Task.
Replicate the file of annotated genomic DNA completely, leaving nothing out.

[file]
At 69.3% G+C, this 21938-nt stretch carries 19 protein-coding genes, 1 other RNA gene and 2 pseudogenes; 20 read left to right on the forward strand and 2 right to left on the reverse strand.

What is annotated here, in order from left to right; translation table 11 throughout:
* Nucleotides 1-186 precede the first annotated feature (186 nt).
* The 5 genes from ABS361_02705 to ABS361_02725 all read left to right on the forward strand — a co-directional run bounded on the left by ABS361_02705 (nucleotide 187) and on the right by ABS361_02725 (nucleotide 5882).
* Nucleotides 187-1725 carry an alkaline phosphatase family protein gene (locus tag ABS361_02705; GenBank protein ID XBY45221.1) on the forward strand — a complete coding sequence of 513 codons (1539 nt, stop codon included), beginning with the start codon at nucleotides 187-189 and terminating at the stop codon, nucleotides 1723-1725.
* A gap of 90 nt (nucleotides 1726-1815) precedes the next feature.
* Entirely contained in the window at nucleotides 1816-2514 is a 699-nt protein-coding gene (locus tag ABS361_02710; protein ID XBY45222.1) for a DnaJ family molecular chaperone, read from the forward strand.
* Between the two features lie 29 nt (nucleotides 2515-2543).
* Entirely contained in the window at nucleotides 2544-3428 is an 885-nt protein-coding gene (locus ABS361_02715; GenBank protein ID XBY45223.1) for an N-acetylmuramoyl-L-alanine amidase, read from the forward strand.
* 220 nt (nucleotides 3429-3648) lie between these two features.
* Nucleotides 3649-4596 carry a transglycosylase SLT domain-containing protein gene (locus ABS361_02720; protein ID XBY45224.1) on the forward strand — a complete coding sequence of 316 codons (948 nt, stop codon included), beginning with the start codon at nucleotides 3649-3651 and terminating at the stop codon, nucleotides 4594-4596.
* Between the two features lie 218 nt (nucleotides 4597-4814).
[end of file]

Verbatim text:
At 69.3% G+C, this 21938-nt stretch carries 19 protein-coding genes, 1 other RNA gene and 2 pseudogenes; 20 read left to right on the forward strand and 2 right to left on the reverse strand.

What is annotated here, in order from left to right; translation table 11 throughout:
* Nucleotides 1-186 precede the first annotated feature (186 nt).
* The 5 genes from ABS361_02705 to ABS361_02725 all read left to right on the forward strand — a co-directional run bounded on the left by ABS361_02705 (nucleotide 187) and on the right by ABS361_02725 (nucleotide 5882).
* Nucleotides 187-1725 carry an alkaline phosphatase family protein gene (locus tag ABS361_02705; GenBank protein ID XBY45221.1) on the forward strand — a complete coding sequence of 513 codons (1539 nt, stop codon included), beginning with the start codon at nucleotides 187-189 and terminating at the stop codon, nucleotides 1723-1725.
* A gap of 90 nt (nucleotides 1726-1815) precedes the next feature.
* Entirely contained in the window at nucleotides 1816-2514 is a 699-nt protein-coding gene (locus tag ABS361_02710; protein ID XBY45222.1) for a DnaJ family molecular chaperone, read from the forward strand.
* Between the two features lie 29 nt (nucleotides 2515-2543).
* Entirely contained in the window at nucleotides 2544-3428 is an 885-nt protein-coding gene (locus ABS361_02715; GenBank protein ID XBY45223.1) for an N-acetylmuramoyl-L-alanine amidase, read from the forward strand.
* 220 nt (nucleotides 3429-3648) lie between these two features.
* Nucleotides 3649-4596 carry a transglycosylase SLT domain-containing protein gene (locus ABS361_02720; protein ID XBY45224.1) on the forward strand — a complete coding sequence of 316 codons (948 nt, stop codon included), beginning with the start codon at nucleotides 3649-3651 and terminating at the stop codon, nucleotides 4594-4596.
* Between the two features lie 218 nt (nucleotides 4597-4814).